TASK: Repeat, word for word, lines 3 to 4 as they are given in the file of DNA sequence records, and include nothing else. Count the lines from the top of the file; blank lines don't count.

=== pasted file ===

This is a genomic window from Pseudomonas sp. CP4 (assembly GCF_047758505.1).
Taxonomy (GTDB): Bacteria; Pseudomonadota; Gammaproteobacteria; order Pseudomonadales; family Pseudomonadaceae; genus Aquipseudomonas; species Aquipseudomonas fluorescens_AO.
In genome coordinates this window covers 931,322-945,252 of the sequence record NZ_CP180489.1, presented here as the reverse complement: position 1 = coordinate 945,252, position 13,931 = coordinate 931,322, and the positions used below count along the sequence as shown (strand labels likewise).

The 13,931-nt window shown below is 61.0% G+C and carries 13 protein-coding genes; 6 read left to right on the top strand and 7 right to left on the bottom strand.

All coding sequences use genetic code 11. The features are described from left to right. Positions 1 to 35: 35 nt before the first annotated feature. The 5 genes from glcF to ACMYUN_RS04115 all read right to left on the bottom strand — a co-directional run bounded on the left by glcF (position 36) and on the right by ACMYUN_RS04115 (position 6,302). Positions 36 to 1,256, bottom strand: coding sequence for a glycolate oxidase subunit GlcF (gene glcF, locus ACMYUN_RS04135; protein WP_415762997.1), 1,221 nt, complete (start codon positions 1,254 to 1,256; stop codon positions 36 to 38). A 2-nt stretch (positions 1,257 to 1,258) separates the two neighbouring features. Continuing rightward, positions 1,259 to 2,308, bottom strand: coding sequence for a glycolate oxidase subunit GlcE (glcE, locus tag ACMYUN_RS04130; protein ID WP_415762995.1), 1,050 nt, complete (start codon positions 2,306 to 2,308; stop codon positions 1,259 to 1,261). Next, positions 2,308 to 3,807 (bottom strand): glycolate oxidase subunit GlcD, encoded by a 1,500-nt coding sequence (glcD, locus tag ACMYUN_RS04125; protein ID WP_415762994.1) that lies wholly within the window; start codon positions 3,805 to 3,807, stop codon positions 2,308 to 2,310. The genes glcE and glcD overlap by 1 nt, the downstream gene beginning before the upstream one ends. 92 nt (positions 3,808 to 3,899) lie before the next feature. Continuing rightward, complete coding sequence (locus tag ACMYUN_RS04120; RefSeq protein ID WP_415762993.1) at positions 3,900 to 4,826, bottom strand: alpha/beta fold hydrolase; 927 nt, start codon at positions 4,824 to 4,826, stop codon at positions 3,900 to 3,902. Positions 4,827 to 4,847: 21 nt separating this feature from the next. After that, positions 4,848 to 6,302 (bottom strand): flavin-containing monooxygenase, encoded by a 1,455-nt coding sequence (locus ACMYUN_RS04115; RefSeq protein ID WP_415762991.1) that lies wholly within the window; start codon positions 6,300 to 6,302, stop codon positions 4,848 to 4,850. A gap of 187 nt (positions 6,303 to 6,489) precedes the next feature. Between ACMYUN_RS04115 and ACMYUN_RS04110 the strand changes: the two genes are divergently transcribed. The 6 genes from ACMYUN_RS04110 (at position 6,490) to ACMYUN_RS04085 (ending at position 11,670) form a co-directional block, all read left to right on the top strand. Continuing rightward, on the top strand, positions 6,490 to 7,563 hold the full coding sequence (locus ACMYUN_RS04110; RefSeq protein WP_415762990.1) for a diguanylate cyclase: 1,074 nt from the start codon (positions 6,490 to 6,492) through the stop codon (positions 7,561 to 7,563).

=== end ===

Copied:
In genome coordinates this window covers 931,322-945,252 of the sequence record NZ_CP180489.1, presented here as the reverse complement: position 1 = coordinate 945,252, position 13,931 = coordinate 931,322, and the positions used below count along the sequence as shown (strand labels likewise).

The 13,931-nt window shown below is 61.0% G+C and carries 13 protein-coding genes; 6 read left to right on the top strand and 7 right to left on the bottom strand.